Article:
Senegal election: Abdoulaye Wade concedes defeat to Macky Sall (PHOTOS)

Opposition challenger Macky Sall supporters celebrates their candidate victory at the their campaign headquarter in Dakar March 25, 2012.  Senegal's President Abdoulaye Wade admitted defeat in the presidential election Sunday evening as results gave an overwhelming lead to his rival Macky Sall, state media reported.  The Senegalese Press Agency said Wade " title="Senegal run off election 11" itemProp="contentUrl" />

Opposition challenger Macky Sall supporters celebrates their candidate victory at the their campaign headquarter in Dakar March 25, 2012. Senegal's President Abdoulaye Wade admitted defeat in the presidential election Sunday evening as results gave an overwhelming lead to his rival Macky Sall, state media reported. The Senegalese Press Agency said Wade "phoned his rival Macky Sall at 2130 GMT (9:00 pm) to congratulate him after the first results showed him to be the winner of a presidential run-off" vote.

Senegal's President Abdoulaye Wade conceded defeat to challenger Macky Sall late Sunday as initial results in the presidential run-off election showed the opposition candidate with a commanding lead.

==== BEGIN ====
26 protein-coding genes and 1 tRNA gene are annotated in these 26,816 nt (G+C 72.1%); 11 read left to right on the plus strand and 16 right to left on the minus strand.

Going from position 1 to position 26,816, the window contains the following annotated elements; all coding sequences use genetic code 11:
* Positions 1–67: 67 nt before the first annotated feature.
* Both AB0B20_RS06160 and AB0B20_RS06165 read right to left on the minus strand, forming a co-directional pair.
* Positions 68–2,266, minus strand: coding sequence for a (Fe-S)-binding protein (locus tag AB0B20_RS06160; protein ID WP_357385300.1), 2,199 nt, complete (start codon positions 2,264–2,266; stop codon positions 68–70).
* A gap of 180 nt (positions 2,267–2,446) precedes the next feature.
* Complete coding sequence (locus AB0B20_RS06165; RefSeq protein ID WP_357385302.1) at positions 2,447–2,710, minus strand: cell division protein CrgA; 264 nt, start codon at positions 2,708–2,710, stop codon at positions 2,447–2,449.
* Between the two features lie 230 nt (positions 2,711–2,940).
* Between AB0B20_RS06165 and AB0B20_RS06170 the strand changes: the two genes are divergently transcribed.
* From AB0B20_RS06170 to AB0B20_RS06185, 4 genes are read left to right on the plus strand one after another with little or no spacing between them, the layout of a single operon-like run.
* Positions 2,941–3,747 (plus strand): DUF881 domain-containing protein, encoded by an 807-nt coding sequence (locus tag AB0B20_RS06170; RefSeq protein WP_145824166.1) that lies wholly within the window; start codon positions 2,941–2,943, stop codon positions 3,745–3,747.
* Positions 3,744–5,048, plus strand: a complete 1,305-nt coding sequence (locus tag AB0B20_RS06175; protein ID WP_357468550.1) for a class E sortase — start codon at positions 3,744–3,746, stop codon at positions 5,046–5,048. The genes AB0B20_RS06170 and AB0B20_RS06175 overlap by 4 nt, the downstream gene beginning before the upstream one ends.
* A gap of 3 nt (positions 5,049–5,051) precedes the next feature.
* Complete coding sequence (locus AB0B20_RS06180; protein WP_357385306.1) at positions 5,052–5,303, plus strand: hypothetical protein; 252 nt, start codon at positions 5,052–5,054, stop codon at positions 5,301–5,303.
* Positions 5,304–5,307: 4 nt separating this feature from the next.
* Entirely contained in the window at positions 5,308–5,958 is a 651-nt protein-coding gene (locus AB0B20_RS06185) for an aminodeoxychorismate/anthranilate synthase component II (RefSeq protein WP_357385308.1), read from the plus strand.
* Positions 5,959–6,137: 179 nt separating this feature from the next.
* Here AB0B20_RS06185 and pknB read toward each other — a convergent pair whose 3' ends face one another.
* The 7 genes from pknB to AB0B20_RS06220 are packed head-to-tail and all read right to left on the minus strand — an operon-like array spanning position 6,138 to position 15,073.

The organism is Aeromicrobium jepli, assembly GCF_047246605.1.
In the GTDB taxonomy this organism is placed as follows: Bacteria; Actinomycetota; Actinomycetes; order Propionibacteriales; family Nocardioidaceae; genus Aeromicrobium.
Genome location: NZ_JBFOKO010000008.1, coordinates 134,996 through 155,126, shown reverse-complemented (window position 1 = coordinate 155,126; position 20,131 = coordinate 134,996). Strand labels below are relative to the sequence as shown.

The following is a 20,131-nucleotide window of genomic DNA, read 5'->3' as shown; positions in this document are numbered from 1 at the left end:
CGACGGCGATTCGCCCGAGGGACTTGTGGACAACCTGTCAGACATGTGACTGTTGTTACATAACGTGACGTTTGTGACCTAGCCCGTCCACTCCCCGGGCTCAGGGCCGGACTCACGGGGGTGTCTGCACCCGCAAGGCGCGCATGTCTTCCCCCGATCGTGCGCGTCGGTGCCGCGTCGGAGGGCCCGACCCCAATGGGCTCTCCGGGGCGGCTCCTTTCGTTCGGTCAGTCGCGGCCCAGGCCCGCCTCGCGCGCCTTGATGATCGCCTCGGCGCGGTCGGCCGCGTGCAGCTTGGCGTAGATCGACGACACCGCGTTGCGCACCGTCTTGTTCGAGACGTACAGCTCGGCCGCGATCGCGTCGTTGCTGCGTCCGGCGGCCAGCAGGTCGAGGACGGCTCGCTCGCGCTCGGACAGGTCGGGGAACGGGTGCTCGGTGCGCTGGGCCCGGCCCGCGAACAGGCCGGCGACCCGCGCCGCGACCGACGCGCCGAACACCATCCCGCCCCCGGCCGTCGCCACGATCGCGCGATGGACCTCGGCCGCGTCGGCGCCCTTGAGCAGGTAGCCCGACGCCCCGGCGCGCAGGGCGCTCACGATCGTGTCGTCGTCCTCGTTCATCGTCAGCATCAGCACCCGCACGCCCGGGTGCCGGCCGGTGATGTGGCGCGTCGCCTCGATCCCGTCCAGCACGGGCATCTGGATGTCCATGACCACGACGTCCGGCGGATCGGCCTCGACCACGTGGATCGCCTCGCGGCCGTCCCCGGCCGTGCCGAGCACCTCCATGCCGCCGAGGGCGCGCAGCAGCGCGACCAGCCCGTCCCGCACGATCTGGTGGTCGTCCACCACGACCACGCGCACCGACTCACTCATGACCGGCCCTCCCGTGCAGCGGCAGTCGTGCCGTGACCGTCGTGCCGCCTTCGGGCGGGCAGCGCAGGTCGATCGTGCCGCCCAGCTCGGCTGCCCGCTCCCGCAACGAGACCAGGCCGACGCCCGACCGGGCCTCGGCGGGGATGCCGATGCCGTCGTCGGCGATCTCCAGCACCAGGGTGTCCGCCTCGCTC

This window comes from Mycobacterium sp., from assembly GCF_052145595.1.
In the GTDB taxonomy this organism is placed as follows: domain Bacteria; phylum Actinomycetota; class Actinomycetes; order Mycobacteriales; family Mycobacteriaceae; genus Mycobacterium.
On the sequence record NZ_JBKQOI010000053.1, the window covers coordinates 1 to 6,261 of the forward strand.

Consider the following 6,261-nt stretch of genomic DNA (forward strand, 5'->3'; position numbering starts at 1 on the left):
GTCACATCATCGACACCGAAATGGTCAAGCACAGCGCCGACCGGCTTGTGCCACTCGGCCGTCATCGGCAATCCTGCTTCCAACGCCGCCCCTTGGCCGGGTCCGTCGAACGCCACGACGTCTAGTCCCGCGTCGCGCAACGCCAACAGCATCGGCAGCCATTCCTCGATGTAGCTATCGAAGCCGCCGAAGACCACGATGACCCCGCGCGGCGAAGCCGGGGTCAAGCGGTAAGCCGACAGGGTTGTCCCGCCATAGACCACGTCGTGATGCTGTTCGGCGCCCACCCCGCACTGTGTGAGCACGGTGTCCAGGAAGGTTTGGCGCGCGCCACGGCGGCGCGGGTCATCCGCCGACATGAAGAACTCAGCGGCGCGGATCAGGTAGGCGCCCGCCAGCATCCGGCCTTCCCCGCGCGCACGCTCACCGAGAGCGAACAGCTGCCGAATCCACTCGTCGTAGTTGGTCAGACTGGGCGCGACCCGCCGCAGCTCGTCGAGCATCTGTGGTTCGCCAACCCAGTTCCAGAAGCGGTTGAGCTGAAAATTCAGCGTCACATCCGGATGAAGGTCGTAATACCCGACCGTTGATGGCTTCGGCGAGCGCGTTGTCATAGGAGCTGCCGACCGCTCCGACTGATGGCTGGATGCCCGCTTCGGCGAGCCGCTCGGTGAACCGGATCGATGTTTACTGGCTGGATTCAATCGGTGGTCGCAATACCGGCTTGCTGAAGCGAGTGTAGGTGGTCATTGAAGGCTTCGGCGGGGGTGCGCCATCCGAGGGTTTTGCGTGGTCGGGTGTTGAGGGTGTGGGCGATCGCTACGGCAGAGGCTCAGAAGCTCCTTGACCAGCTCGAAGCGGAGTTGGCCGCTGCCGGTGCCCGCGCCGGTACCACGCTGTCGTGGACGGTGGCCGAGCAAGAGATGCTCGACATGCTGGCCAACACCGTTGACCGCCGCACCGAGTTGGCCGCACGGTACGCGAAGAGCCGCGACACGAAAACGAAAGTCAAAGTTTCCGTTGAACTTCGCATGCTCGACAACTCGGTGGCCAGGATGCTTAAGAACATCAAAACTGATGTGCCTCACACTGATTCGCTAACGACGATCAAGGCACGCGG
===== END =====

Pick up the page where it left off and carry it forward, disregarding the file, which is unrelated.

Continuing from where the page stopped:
Sall's supporters began celebrating in the streets of Dakar, the capital, as results came in, the Associated Press reported.

Agence France-Presse said thousands of people gathered in front of Sall's party headquarters, dancing, singing and honking their horns. Hundreds more descended on Independence Square to celebrate.

The Senegalese Press Agency said Wade "phoned his rival Macky Sall at 2130 GMT to congratulate him after the first results showed him to be the winner of a presidential run-off" vote. This move eased fears that Wade, who had controversially changed the constitution to allow himself a third term, would try to stay in office or challenge the victory of Sall, his former protege, the AP said.

Wade, 85, who has ruled the West African nation for 12 years, lost in a number of key voting areas including in his home precinct in Dakar, according to reports.

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In the first round of elections in February, Wade fell short of the 50 percent needed to avoid a run off, receiving only 34.82 percent while the 13 opposition candidates split the remaining votes. They united behind Sall, 50, a former prime minister who ran Wade's 2007 campaign, for Sunday's run-off election.

Six people were killed in protests in the lead up to February's election, but campaigning for the second round was calm in comparison, with only a few clashes reported between rival supporters, the BBC said.

With the election coming just days after a coup in neighboring Mali, European Union election observers urged Senegal to prove its reputation as a bastion of democracy in the region, Agence France-Presse said.

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